Ahead of the Hanoi Illegal Wildlife Trade Conference, the Humane Society International’s wildlife team are at the first elephant ivory and rhino horn crush and burn event.
With elephants and rhinoceroses facing an increasing poaching crisis, Vietnam today destroyed 2,177.5 kg of elephant ivory, 70.1 kg of rhinoceros horns, together with a number of specimens from wild tiger and bear that were confiscated from the illegal trade. The destroyed ivory and horn – estimated to be worth more than USD 7 million – came from the slaughter of an estimated 330 African elephants and 23 rhinos.
Vietnam , together with twenty other countries have also crushed or burned their seized ivory and rhino horn, sending a clear message to consumers and wildlife criminals that they will not tolerate poaching and trafficking that threaten to fuel transnational crime and cause the extinction of these iconic species.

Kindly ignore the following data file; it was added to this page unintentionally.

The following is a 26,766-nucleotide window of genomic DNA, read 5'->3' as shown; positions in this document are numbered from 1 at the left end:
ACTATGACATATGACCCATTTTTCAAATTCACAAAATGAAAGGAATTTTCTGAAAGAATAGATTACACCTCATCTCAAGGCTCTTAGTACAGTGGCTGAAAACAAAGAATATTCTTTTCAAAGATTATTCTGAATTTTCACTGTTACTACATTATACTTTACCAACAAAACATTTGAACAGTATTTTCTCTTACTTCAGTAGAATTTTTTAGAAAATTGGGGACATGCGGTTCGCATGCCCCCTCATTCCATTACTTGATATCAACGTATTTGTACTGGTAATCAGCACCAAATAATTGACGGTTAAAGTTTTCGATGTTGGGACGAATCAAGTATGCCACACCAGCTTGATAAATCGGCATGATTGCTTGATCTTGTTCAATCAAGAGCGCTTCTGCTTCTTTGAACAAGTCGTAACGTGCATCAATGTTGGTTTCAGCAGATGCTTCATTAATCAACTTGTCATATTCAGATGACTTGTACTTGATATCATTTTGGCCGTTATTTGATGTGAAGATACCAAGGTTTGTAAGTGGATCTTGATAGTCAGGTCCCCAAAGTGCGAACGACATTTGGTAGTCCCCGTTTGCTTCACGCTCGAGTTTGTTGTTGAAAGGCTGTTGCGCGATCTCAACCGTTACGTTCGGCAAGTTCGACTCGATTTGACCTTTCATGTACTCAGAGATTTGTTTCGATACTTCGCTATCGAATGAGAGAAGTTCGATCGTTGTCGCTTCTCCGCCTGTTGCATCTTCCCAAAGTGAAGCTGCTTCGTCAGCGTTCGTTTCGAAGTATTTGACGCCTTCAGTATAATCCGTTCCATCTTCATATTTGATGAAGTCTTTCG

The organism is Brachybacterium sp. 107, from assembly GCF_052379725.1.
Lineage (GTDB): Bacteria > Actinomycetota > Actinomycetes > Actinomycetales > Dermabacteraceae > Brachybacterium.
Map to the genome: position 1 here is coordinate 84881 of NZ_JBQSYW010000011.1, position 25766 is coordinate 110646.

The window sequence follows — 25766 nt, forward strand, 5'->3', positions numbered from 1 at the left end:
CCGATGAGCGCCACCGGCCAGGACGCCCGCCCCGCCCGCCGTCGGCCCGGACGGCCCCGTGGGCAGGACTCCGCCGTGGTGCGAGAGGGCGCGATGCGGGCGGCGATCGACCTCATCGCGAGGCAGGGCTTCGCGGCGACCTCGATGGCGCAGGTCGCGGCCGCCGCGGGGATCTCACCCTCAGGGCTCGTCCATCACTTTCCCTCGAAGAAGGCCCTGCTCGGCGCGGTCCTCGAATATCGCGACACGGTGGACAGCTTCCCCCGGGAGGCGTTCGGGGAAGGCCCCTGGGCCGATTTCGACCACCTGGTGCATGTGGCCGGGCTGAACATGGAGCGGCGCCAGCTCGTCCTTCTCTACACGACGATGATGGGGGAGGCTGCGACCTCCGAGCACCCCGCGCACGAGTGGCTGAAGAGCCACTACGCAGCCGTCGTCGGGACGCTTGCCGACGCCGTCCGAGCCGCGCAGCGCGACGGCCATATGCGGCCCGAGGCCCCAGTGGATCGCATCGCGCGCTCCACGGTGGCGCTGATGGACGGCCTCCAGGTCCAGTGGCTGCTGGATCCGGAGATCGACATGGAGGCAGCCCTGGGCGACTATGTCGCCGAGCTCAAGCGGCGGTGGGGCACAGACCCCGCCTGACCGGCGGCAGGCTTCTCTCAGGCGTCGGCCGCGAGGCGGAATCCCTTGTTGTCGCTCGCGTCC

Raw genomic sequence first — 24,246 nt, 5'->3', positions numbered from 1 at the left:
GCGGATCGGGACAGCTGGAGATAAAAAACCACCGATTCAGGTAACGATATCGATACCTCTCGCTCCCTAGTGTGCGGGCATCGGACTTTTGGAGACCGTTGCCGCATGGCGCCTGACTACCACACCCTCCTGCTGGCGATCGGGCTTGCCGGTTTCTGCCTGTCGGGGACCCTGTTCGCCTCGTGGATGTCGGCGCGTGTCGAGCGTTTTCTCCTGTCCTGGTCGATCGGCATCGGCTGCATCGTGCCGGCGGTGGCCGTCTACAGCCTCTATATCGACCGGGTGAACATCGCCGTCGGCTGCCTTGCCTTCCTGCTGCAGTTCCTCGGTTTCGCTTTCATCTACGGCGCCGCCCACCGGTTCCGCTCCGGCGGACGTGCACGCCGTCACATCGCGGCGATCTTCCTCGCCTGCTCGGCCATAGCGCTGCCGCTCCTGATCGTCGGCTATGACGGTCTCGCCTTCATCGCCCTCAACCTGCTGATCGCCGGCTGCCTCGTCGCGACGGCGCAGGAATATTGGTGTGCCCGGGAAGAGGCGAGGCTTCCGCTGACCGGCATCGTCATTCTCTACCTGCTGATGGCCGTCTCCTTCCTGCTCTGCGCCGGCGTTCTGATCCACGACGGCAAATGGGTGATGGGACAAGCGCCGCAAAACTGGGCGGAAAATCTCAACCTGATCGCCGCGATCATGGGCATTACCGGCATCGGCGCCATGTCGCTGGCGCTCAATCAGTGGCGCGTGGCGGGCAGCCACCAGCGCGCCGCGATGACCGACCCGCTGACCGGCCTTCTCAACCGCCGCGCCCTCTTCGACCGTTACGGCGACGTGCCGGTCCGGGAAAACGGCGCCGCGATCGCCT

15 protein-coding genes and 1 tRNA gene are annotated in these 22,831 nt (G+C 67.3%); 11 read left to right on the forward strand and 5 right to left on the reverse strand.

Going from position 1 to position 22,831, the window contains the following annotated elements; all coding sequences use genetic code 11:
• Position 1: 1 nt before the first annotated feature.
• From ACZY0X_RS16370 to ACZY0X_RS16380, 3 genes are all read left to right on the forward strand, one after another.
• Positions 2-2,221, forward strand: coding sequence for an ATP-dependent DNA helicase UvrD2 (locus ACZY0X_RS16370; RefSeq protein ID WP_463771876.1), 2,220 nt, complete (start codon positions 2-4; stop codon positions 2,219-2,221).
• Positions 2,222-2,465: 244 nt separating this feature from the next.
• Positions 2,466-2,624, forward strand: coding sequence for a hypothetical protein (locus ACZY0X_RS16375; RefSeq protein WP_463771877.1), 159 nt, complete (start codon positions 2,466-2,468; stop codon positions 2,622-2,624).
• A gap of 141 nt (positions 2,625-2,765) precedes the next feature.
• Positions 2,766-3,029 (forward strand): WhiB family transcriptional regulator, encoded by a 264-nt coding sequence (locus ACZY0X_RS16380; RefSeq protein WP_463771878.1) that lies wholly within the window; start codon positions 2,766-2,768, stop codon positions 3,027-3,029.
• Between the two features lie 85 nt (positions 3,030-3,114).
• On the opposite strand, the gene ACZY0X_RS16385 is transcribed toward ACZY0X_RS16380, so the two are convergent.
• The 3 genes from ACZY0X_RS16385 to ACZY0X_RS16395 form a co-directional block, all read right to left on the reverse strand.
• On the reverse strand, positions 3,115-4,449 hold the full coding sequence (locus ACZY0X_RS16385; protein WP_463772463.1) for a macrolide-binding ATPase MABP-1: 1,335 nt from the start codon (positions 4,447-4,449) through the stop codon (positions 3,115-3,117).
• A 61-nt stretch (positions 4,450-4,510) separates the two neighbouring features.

HSI has been working with the government of Viet Nam since 2013 on a national, government-led campaign to reduce demand for rhino horn in the country. The multi-faceted campaign has reached an estimated 34 million people—approximately one third of the national population. According to national poll results, over the three years of the campaign, the percent of people who believe that rhino horn has medical value, and those who use and buy rhino horn, decreased significantly.
Teresa Telecky, Ph.D., director of the wildlife department for HSI, said: “Elephants and rhinos are dying at an alarming rate across Africa to feed demand for their tusks. We are immensely proud to have supported Viet Nam’s first ever destruction of confiscated ivory and rhino horn, and hope that this will help to bring the plight of these iconic animals to the public’s attention and discourage them from buying ivory and rhino horn. The global community must come together to show that the world values living rhinos and elephants, not only their horns and tusks.”
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